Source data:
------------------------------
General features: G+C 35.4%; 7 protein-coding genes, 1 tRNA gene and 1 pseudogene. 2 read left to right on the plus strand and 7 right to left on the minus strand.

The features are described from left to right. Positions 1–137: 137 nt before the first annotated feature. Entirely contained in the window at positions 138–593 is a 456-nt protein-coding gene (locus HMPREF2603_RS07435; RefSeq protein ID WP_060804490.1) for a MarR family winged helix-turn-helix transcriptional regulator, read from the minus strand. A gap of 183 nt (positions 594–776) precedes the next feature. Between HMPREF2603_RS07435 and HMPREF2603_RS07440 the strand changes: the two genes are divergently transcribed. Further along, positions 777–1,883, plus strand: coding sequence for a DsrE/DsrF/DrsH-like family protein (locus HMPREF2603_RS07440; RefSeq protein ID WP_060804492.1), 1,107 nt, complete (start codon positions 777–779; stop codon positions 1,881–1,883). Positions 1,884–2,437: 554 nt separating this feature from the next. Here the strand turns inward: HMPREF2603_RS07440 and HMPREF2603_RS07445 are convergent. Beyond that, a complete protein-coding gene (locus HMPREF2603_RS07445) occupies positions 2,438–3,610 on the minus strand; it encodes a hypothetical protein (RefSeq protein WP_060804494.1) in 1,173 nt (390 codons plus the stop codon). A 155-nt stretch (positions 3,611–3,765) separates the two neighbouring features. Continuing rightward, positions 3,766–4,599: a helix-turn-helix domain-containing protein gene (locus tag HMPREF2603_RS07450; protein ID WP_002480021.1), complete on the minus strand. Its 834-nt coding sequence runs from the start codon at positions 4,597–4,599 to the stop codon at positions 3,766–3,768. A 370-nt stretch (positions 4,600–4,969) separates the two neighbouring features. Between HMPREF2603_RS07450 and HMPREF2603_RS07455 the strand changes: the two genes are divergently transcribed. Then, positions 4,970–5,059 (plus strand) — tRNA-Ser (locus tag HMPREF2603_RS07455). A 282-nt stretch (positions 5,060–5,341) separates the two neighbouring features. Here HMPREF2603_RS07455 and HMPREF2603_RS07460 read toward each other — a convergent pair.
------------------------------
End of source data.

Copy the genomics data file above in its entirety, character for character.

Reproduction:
General features: G+C 35.4%; 7 protein-coding genes, 1 tRNA gene and 1 pseudogene. 2 read left to right on the plus strand and 7 right to left on the minus strand.

The features are described from left to right. Positions 1–137: 137 nt before the first annotated feature. Entirely contained in the window at positions 138–593 is a 456-nt protein-coding gene (locus HMPREF2603_RS07435; RefSeq protein ID WP_060804490.1) for a MarR family winged helix-turn-helix transcriptional regulator, read from the minus strand. A gap of 183 nt (positions 594–776) precedes the next feature. Between HMPREF2603_RS07435 and HMPREF2603_RS07440 the strand changes: the two genes are divergently transcribed. Further along, positions 777–1,883, plus strand: coding sequence for a DsrE/DsrF/DrsH-like family protein (locus HMPREF2603_RS07440; RefSeq protein ID WP_060804492.1), 1,107 nt, complete (start codon positions 777–779; stop codon positions 1,881–1,883). Positions 1,884–2,437: 554 nt separating this feature from the next. Here the strand turns inward: HMPREF2603_RS07440 and HMPREF2603_RS07445 are convergent. Beyond that, a complete protein-coding gene (locus HMPREF2603_RS07445) occupies positions 2,438–3,610 on the minus strand; it encodes a hypothetical protein (RefSeq protein WP_060804494.1) in 1,173 nt (390 codons plus the stop codon). A 155-nt stretch (positions 3,611–3,765) separates the two neighbouring features. Continuing rightward, positions 3,766–4,599: a helix-turn-helix domain-containing protein gene (locus tag HMPREF2603_RS07450; protein ID WP_002480021.1), complete on the minus strand. Its 834-nt coding sequence runs from the start codon at positions 4,597–4,599 to the stop codon at positions 3,766–3,768. A 370-nt stretch (positions 4,600–4,969) separates the two neighbouring features. Between HMPREF2603_RS07450 and HMPREF2603_RS07455 the strand changes: the two genes are divergently transcribed. Then, positions 4,970–5,059 (plus strand) — tRNA-Ser (locus tag HMPREF2603_RS07455). A 282-nt stretch (positions 5,060–5,341) separates the two neighbouring features. Here HMPREF2603_RS07455 and HMPREF2603_RS07460 read toward each other — a convergent pair.